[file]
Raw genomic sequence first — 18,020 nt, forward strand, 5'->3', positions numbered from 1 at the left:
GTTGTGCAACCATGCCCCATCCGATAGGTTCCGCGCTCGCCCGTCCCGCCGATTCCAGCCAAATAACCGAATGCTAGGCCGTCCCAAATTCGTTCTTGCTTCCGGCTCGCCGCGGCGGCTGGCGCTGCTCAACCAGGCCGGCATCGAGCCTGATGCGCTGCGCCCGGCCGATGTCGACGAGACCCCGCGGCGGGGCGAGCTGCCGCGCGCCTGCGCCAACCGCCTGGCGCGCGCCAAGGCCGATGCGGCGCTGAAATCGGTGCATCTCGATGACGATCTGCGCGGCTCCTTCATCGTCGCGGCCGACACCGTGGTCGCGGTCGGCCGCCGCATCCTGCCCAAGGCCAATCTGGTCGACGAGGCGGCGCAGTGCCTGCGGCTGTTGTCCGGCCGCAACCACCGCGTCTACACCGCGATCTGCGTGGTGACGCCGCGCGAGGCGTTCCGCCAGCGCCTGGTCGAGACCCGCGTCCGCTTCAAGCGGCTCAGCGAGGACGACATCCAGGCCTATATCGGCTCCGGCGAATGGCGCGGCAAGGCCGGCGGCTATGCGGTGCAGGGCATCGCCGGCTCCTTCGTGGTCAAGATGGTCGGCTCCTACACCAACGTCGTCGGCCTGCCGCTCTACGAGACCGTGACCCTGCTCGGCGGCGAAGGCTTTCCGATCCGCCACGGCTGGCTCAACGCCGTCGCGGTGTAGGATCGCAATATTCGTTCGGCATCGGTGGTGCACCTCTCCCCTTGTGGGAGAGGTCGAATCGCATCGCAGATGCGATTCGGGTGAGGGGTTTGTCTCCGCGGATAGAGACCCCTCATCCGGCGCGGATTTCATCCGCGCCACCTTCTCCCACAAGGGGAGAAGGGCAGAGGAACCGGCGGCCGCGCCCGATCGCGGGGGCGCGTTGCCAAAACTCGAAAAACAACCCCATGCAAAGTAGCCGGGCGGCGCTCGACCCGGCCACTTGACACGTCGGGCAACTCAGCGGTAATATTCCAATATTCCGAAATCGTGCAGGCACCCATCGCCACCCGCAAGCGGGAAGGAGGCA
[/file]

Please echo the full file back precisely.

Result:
Raw genomic sequence first — 18,020 nt, forward strand, 5'->3', positions numbered from 1 at the left:
GTTGTGCAACCATGCCCCATCCGATAGGTTCCGCGCTCGCCCGTCCCGCCGATTCCAGCCAAATAACCGAATGCTAGGCCGTCCCAAATTCGTTCTTGCTTCCGGCTCGCCGCGGCGGCTGGCGCTGCTCAACCAGGCCGGCATCGAGCCTGATGCGCTGCGCCCGGCCGATGTCGACGAGACCCCGCGGCGGGGCGAGCTGCCGCGCGCCTGCGCCAACCGCCTGGCGCGCGCCAAGGCCGATGCGGCGCTGAAATCGGTGCATCTCGATGACGATCTGCGCGGCTCCTTCATCGTCGCGGCCGACACCGTGGTCGCGGTCGGCCGCCGCATCCTGCCCAAGGCCAATCTGGTCGACGAGGCGGCGCAGTGCCTGCGGCTGTTGTCCGGCCGCAACCACCGCGTCTACACCGCGATCTGCGTGGTGACGCCGCGCGAGGCGTTCCGCCAGCGCCTGGTCGAGACCCGCGTCCGCTTCAAGCGGCTCAGCGAGGACGACATCCAGGCCTATATCGGCTCCGGCGAATGGCGCGGCAAGGCCGGCGGCTATGCGGTGCAGGGCATCGCCGGCTCCTTCGTGGTCAAGATGGTCGGCTCCTACACCAACGTCGTCGGCCTGCCGCTCTACGAGACCGTGACCCTGCTCGGCGGCGAAGGCTTTCCGATCCGCCACGGCTGGCTCAACGCCGTCGCGGTGTAGGATCGCAATATTCGTTCGGCATCGGTGGTGCACCTCTCCCCTTGTGGGAGAGGTCGAATCGCATCGCAGATGCGATTCGGGTGAGGGGTTTGTCTCCGCGGATAGAGACCCCTCATCCGGCGCGGATTTCATCCGCGCCACCTTCTCCCACAAGGGGAGAAGGGCAGAGGAACCGGCGGCCGCGCCCGATCGCGGGGGCGCGTTGCCAAAACTCGAAAAACAACCCCATGCAAAGTAGCCGGGCGGCGCTCGACCCGGCCACTTGACACGTCGGGCAACTCAGCGGTAATATTCCAATATTCCGAAATCGTGCAGGCACCCATCGCCACCCGCAAGCGGGAAGGAGGCA